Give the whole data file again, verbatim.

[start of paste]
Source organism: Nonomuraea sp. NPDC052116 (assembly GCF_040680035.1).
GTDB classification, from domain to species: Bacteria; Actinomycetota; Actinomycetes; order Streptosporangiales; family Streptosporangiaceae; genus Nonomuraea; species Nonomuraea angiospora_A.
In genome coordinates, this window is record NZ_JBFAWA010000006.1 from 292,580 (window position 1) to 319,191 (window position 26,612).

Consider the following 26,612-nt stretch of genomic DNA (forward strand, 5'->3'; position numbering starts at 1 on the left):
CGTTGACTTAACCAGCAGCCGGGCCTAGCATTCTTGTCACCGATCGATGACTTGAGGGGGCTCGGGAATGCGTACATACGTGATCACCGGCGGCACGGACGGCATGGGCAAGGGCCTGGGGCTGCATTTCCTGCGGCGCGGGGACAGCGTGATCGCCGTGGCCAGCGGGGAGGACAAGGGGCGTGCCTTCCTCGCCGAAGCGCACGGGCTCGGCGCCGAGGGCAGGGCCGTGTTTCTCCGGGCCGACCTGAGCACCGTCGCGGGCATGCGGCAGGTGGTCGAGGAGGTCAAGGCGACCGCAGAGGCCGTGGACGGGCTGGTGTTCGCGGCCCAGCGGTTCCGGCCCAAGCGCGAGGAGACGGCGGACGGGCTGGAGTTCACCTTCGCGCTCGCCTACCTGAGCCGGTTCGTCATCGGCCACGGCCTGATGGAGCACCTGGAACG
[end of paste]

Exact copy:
Source organism: Nonomuraea sp. NPDC052116 (assembly GCF_040680035.1).
GTDB classification, from domain to species: Bacteria; Actinomycetota; Actinomycetes; order Streptosporangiales; family Streptosporangiaceae; genus Nonomuraea; species Nonomuraea angiospora_A.
In genome coordinates, this window is record NZ_JBFAWA010000006.1 from 292,580 (window position 1) to 319,191 (window position 26,612).

Consider the following 26,612-nt stretch of genomic DNA (forward strand, 5'->3'; position numbering starts at 1 on the left):
CGTTGACTTAACCAGCAGCCGGGCCTAGCATTCTTGTCACCGATCGATGACTTGAGGGGGCTCGGGAATGCGTACATACGTGATCACCGGCGGCACGGACGGCATGGGCAAGGGCCTGGGGCTGCATTTCCTGCGGCGCGGGGACAGCGTGATCGCCGTGGCCAGCGGGGAGGACAAGGGGCGTGCCTTCCTCGCCGAAGCGCACGGGCTCGGCGCCGAGGGCAGGGCCGTGTTTCTCCGGGCCGACCTGAGCACCGTCGCGGGCATGCGGCAGGTGGTCGAGGAGGTCAAGGCGACCGCAGAGGCCGTGGACGGGCTGGTGTTCGCGGCCCAGCGGTTCCGGCCCAAGCGCGAGGAGACGGCGGACGGGCTGGAGTTCACCTTCGCGCTCGCCTACCTGAGCCGGTTCGTCATCGGCCACGGCCTGATGGAGCACCTGGAACG